South Africa's second all-races election turned out to be the electoral landslide that virtually everyone expected, sweeping the African National Congress to within a hair of the two-thirds parliamentary majority that it sought -- and other parties opposed.

With votes from nearly 85 percent of polling stations counted, election officials announced today that the ruling ANC was returned to power with 65.7 percent of the ballots cast Wednesday, one-half of one percentage point less than needed to give the party enough seats in Parliament to unilaterally amend some portions of South Africa's post-apartheid constitution. A projection by the South Africa Broadcasting Corp. indicated that the ANC would pass the two-thirds mark when the final votes are tallied.

The overwhelming support for the ANC paves the way for the nation's president-in-waiting, Deputy President Thabo Mbeki, to succeed his mentor, President Nelson Mandela, who will retire June 16.

With little doubt that the ANC would stroll to victory, the only electoral suspense had revolved around the margin of victory and whether any of the other parties on the ballot would emerge as a viable opposition party. It doesn't appear that any did; other than the ANC, only the Democratic Party seems likely to finish with double digits.

The ANC's dominance of Parliament since 1994, when the country's first all-races election ended white-minority rule, led other parties to warn during the campaign that a two-thirds majority would be a corrupting influence that puts the ANC in a position to punish whites or to amend the constitution at will. Campaign posters reminded voters that South Africa's struggling neighbor, Zimbabwe, is led by a single political party whose leader, President Robert Mugabe, was a liberation hero 19 years ago but today is viewed by many as an autocrat.

Political analysts say, however, that it is overheated rhetoric to compare Mbeki to Mugabe and that there are no signs that the ANC has any plans to change the constitution -- a document that was practically written by the ANC. Still, several said that the ANC's almost unchallenged legislative authority is not good for a maturing but still young democracy.

"A two-thirds majority is kind of like a credit card," said Shaun McKay, a political analyst for the Center for Policy Studies here. "If you have it, you're tempted to use it."

"No matter how you cut it," said Steven Friedman, another analyst with the center, "it does make party politics much more hollow."

In his acceptance speech today, Mbeki was mindful of the suspicion surrounding the ANC's majority, saying that the party would embrace its new power "without arrogance." More than anything, he said, the voters' overwhelming support was a mandate for the party to continue providing housing and jobs for poor blacks and a device to accelerate the pace of change, which has unfolded more slowly than expected.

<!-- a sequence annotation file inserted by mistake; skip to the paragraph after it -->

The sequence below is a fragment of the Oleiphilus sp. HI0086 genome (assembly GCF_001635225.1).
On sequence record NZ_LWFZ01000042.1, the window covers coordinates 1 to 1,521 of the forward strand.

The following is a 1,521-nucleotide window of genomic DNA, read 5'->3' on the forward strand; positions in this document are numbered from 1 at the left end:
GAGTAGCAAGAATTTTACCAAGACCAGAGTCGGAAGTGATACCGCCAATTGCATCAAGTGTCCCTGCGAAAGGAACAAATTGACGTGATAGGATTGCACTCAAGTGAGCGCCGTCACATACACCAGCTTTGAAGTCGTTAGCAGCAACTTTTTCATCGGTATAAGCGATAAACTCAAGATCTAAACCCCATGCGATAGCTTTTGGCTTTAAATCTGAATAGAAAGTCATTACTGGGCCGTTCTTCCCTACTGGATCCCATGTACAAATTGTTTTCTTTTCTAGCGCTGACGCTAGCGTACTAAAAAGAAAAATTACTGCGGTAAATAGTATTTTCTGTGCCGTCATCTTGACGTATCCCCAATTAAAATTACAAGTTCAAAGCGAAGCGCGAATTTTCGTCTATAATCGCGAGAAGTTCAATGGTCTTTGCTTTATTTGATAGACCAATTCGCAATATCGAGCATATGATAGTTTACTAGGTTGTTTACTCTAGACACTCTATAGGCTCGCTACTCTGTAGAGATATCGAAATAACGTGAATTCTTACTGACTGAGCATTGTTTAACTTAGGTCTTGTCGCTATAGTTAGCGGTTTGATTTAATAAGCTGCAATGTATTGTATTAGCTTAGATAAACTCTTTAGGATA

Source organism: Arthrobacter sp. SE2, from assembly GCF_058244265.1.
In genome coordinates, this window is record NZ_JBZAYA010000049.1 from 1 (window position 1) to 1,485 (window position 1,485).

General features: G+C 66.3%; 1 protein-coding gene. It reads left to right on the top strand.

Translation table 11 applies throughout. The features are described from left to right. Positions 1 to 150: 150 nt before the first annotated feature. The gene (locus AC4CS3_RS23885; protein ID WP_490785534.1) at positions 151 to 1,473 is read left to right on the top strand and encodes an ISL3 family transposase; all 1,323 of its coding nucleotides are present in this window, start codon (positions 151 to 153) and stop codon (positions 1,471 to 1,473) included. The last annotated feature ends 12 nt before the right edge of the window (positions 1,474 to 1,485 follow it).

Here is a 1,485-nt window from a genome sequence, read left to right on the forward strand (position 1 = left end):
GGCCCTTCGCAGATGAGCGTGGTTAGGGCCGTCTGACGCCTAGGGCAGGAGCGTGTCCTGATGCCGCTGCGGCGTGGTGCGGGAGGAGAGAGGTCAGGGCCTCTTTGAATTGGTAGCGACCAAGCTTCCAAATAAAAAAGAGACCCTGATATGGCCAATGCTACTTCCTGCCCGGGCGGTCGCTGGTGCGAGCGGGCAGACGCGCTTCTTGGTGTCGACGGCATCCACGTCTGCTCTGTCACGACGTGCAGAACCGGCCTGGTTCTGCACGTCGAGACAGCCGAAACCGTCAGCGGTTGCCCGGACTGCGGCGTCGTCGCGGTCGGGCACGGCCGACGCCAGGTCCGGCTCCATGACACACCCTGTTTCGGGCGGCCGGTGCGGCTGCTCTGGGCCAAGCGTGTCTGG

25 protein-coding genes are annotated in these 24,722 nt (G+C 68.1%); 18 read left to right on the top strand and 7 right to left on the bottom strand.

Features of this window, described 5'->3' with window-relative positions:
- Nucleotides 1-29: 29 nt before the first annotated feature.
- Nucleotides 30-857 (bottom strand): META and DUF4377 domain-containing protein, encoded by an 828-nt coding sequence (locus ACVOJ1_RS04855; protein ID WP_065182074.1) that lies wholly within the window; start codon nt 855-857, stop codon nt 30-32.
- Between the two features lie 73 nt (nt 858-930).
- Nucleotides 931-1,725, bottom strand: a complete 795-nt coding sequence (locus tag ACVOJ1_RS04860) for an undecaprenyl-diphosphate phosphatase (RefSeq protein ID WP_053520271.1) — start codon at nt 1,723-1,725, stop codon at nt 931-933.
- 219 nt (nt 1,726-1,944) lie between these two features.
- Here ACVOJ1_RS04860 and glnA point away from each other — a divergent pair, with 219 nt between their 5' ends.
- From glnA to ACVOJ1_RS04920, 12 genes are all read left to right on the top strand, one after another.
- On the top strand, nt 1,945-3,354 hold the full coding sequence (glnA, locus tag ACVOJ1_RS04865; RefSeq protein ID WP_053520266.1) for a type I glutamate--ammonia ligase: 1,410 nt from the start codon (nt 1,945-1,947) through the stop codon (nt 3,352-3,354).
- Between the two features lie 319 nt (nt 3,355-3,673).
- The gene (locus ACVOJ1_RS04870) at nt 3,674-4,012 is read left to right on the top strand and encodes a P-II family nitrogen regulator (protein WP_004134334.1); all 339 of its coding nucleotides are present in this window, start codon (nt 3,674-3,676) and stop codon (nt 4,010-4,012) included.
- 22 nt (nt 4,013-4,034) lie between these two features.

"The masses of our people have renewed our mandate to govern," Mbeki said today. "The people have said unequivocally that the ANC leads, and we have now arrived at the moment where we go back to work."

Ryan Coetzee, a spokesman for the Democratic Party, which appears poised to overtake the New National Party as the primary opposition party in Parliament, said that his party's representatives would be assertive.

"We don't buy the ANC's line: `Trust me, I'm a politician,' " Coetzee said. "History tells us that where you have a single-party government, you'll find the tendency towards nepotism, you'll find the tendency towards corruption, and you'll find the tendency to suppress dissenting voices."

"Obviously, sadly, the results show that a lot of people don't feel threatened by the ANC's excessive power," Coetzee said. "Well, we're here to tell them that they're wrong."

The Democratic Party, which as the Progressive Party was the lone parliamentary voice against apartheid for 13 years, ran a distant second to the ANC with 10.2 percent of the vote.

By positioning itself as the defender of white rights, the party essentially siphoned off voters from the New National Party -- successor to the National Party, which created apartheid five decades ago. The New Nationalists accumulated 20.5 percent of the vote in the 1994 elections, but its more conciliatory approach caused it to lose white voters, analysts said today, and it slipped to fourth, recording only 7.5 percent of the vote. The Zulu-based Inkatha Freedom Party was running in third place with 8 percent.

CAPTION: Thabo Mbeki, expected to be South Africa's next president, and his wife, Zanele, dance during an ANC celebration in Midrand, north of Johannesburg.